Um, I do. For a very long time a 1″ inseam was my standard. And while I’ve gotten considerably more shy about my midriff over the past decade, my legs have stood the test of time up much better. They remain one of my favourite physical features. (Not to toot my own horn)
Of course, the last few years I haven’t had much opportunity to wear shorts, period. The summers here are, well, chilly by my standards (blame elevation or proximity to the mountains or just a run of bad luck); it only broke 30C once last summer. Add that to spending my days in an air-conditioned lab and, well, shorts just kinda got left for weekends and visits home. (The two or possibly three people reading this from my home town can protest all you like that your summers have been beastly the last couple of years. They were still better than the summers here.)
Anyway, my shorts history aside, this seemed like a good way to tackle the fit of the Lekala pants block without sacrificing a huge amount of fabric (obviously I was not thinking in terms of topstitching- and machine-rethreading-time). I may also have been feeling kid-project-ed-out. Or possibly crack smoking was involved*. Anyway. For whatever reason (reason really played no role in this decision), the other day I found myself printing out the pattern (only nine pages!) and laying out the pieces on the denim remnant left over from my bellbottoms.
One bonus to this particular set of pants is that the directions on the Lekala website have, in fact, been translated to English. Now, I think translating sewing directions has to be one of the hardest things in the world, as the technical terms are both a) highly specialized and b) unique to each language (translating scientific stuff, on the other hand, is much easier, since most of the important words come from Latin anyway. I don’t speak a word of German but can still often pull the major details I need out of a German research paper. Not so a German issue of Burda.) All that being said, I made it to about halfway through step 6 before my brain blew out. I had no idea what they were trying to get me to do.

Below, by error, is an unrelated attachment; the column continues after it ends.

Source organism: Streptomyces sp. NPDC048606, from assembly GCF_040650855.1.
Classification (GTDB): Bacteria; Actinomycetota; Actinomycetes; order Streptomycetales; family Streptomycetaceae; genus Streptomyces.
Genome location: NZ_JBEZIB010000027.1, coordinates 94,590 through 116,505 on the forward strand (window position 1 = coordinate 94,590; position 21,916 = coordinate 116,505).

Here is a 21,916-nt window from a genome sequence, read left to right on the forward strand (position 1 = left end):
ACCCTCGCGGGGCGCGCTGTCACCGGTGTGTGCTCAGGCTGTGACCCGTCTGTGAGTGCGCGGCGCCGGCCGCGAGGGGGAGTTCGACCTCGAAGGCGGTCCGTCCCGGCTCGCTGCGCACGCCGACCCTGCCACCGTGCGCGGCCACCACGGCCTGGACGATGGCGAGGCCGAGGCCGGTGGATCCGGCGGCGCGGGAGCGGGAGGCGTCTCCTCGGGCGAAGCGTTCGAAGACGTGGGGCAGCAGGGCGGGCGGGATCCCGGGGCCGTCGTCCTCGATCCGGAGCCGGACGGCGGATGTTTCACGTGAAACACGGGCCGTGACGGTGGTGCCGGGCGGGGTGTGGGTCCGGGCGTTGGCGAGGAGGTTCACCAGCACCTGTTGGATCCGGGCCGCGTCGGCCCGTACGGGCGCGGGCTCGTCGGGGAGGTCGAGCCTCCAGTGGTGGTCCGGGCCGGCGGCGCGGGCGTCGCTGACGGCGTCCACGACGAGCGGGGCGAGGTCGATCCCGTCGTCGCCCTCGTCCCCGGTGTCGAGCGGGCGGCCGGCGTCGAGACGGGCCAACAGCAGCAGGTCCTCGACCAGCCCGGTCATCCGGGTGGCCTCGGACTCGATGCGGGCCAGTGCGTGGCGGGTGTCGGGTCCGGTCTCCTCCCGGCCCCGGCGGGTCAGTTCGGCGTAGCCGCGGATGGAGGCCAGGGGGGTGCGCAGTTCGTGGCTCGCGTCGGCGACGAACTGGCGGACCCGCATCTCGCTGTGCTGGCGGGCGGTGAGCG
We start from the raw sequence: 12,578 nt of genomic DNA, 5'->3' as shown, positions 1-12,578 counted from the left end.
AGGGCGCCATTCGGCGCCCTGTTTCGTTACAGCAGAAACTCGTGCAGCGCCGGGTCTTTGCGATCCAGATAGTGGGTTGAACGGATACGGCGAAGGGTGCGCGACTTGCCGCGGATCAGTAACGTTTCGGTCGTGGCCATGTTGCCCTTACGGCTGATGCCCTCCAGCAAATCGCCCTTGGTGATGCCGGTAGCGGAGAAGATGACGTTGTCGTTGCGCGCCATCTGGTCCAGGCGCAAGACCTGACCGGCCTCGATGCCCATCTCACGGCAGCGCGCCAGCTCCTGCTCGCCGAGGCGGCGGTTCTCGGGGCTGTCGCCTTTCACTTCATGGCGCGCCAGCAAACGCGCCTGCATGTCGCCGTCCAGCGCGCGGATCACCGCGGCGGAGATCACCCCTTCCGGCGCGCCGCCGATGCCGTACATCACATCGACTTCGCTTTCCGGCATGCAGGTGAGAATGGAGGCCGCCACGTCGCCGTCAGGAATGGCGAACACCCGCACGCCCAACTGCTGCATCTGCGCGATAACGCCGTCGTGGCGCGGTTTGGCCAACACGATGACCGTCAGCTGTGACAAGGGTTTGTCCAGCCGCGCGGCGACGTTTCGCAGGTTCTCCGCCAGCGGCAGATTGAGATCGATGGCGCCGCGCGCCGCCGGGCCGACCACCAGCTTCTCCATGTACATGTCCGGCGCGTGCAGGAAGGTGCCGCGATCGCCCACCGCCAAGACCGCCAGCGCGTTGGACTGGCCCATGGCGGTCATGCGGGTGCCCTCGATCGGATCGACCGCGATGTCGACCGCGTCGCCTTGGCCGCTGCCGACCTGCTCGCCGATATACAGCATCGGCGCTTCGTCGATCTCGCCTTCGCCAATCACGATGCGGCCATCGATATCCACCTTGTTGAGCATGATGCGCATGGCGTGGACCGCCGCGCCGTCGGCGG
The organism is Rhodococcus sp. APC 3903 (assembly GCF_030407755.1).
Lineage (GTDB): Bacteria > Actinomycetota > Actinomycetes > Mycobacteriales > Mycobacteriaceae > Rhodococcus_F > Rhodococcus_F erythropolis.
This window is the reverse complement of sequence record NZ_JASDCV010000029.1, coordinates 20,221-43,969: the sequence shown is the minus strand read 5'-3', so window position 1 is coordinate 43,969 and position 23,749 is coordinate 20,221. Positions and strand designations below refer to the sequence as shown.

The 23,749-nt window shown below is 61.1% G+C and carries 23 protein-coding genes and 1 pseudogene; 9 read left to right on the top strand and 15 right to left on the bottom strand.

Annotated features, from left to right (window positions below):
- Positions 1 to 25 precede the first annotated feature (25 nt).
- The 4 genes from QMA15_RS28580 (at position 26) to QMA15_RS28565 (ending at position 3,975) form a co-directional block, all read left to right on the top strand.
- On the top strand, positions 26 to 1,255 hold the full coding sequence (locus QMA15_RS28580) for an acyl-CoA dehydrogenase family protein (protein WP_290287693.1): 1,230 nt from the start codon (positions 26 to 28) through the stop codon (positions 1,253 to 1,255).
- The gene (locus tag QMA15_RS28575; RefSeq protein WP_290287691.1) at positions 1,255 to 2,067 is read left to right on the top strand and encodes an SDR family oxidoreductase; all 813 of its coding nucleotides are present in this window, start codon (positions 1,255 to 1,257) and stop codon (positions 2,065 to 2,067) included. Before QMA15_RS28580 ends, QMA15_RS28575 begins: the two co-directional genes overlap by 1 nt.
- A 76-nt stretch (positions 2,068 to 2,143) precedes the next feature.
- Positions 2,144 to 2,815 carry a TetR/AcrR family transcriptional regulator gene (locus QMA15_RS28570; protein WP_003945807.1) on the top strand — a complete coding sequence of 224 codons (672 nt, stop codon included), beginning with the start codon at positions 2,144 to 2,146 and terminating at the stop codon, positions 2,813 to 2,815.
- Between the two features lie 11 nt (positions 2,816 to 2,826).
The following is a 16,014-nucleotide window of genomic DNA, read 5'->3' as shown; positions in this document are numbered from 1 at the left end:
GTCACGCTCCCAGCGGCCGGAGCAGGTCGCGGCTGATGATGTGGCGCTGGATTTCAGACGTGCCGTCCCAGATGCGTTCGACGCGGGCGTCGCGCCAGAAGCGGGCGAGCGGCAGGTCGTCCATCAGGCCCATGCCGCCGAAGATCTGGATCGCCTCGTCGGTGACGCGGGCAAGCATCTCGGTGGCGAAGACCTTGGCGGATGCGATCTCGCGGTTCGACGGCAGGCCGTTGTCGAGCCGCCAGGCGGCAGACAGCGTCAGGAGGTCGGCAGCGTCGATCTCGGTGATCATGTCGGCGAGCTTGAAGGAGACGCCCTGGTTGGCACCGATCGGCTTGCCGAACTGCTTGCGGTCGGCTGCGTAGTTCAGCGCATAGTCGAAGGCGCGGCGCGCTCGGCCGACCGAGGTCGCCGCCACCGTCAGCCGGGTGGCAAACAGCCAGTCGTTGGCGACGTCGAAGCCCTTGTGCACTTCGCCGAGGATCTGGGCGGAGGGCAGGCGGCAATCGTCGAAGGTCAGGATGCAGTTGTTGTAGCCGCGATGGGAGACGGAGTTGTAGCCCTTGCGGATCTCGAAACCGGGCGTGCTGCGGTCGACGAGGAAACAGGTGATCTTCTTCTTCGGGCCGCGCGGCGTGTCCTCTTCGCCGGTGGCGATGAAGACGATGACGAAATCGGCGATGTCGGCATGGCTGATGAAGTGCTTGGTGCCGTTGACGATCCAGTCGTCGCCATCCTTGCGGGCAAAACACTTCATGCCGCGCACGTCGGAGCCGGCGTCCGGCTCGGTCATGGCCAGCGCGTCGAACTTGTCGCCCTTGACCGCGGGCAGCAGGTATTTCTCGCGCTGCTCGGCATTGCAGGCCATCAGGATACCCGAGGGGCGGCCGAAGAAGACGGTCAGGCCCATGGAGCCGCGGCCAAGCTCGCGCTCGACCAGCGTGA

So I stood there with my pieces, laying one on top of the other, this way up, that way up, trying to figure out what to do.
There was a slit involved. I knew that much.
In the end I didn’t do it exactly right—the piece which they call the “Fly Panel Facing” (this would’ve been more helpful if the names of the pieces on the pattern hadn’t still been written in Cyrillic) is supposed to lap out and make a little overlap on the front, which I didn’t get. I’m still not sure how you would make the bottom of that neat, by the way, without adding a crapload of bulk, anyway). But I did manage to get the fly panel and the four “inner front parts” together. I am too lazy to actually put together a tutorial for how I did it—if you really feel the need to make this pattern, I can do one, but I’d really recommend you make the 5742 pants into shorts instead. Or use this tutorial for creating a sailor-button look with a continuous lap placket. Or even pay for the Hot Patterns pattern (which I haven’t used but have seen some very nice pairs made up). Or, y’know, email me and I’ll do my best.
What it basically came down to, though, is that you end up with a slash down the middle of each front piece, with the “Fly Panel Facing” making a facing for the inner side of the pants and the “Inner front parts” sandwiching the edge of the slit, some frighteningly narrow seam allowances (I had to re-stitch several of mine), and nothing but a bit of fusible interfacing reinforcing the bottom of the slit. And I’m not convinced there’s anything at all you can do about this with this kind of pattern, unless you incorporate a front seam (as they did in the 5742 pants) or add a seam from the bottom of the slash over to the side, maybe with a pocket in it. Maybe I’ll try something like that next time.
So that’s my issue with the pattern itself. On to my own failings.